The Third Circuit Court of Appeals ruled last month that the Federal Aviation Act does not preempt state law product liability claims, reversing a lower court’s decision in favor of aircraft engine manufacturers. The ruling came in a widow’s suit alleging that defects in a single-engine plane’s design caused her husband’s fatal crash. In a precedential decision, a three-judge panel said that the text and history of the law show no evidence that Congress intended the FAA to preempt state law product liability claims. The panel said that the Pennsylvania district court faulted in concluding that an “aircraft type certificate” issued by the U.S. Federal Aviation Administration for the aircraft engine meant that the federal standard of care had been satisfied as a matter of law. The panel said:
In light of the presumption against preemption, absent clear evidence that Congress intended the mere issuance of a type certificate to foreclose all design defect claims, state tort suits using state standards of care may proceed subject only to traditional conflict preemption principles.
The lower court had apparently wrestled with the Third Circuit’s 1999 decision in Abdullah v. American Airlines, in which the panel held that state law negligence claims for injuries sustained during a flight were preempted by federal law. In that case, it ruled in the aircraft engine makers’ favor. The panel said in the case:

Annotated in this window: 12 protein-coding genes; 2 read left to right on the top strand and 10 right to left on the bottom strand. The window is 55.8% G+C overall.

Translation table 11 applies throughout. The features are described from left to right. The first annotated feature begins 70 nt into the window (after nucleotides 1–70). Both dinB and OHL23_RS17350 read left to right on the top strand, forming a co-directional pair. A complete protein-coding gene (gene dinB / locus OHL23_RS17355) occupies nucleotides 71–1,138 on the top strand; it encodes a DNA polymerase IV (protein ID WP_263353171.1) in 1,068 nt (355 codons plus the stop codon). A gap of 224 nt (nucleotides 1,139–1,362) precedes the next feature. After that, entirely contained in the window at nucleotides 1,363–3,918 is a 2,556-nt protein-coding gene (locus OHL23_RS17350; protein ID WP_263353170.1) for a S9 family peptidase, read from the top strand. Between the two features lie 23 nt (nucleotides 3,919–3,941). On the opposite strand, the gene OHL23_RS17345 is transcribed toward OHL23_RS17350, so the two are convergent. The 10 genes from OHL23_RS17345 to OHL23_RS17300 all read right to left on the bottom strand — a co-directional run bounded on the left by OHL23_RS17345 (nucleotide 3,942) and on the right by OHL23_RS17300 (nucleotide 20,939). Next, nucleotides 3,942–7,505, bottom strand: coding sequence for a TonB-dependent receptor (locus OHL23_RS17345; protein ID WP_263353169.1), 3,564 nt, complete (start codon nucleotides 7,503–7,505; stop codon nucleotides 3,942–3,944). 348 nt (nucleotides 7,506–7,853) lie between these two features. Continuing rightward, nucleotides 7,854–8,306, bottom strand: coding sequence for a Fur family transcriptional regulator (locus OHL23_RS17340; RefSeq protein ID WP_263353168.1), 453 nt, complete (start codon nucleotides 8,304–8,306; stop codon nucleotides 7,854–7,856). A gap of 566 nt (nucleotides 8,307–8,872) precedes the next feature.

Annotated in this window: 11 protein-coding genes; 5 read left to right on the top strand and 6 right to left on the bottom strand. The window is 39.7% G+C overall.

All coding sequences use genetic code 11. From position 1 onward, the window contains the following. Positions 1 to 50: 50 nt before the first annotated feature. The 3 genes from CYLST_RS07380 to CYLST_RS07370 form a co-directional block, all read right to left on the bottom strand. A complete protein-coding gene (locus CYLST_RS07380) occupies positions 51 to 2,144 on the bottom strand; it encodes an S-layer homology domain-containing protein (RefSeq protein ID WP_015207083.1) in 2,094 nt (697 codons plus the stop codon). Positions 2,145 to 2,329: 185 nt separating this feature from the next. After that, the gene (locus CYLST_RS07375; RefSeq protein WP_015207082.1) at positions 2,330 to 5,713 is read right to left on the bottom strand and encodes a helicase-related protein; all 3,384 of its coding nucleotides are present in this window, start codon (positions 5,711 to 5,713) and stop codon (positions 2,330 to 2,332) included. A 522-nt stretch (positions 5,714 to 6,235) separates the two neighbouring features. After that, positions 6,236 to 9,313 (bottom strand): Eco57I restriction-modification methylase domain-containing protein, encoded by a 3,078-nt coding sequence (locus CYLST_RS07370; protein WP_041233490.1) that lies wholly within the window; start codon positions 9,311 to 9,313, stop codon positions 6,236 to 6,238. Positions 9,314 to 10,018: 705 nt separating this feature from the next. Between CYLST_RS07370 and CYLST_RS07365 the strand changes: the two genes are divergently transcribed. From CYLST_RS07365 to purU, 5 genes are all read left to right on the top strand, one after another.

Recognizing that its grant of partial summary judgment raised novel and complex questions concerning the reach of Abdullah and the scope of preemption in the airlines industry, the district court certified the order for immediate appeal, and we granted interlocutory review.
A decade after the Abdullah decision, the Third Circuit clarified in another ruling that the field of airline safety preempted by federal law is limited to “in air” operations, according to the opinion. The suit stems from a 2005 crash of a Textron Lycoming engine made in 1969 and installed in a Cessna 172N that crashed and killed David Sikkelee shortly after he took off from a small North Carolina airport, according to the panel. His widow, Jill Sikkelee, claims that his plane lost power and crashed as a result of a malfunction or defect in the engine’s carburetor. Specifically, the defect caused raw fuel to leak out of the carburetor into the engine.
Jill Sikkelee first filed suit in 2007 in Pennsylvania federal court against 17 companies, asserting state law claims including strict liability, breach of warranty and negligence. In 2010, the lower court dismissed the suit, ruling that Sikkelee’s state law claims, premised on state law standards of care, fell within the preempted field of airline safety outlined in Abdullah. The widow then filed an amended complaint, but this time she also incorporated allegations of violations of numerous FAA regulations. The Plaintiff’s claims against Lycoming Engines, a division of Avco Corp., were eventually narrowed to defective design and failure to warn, according to the panel.
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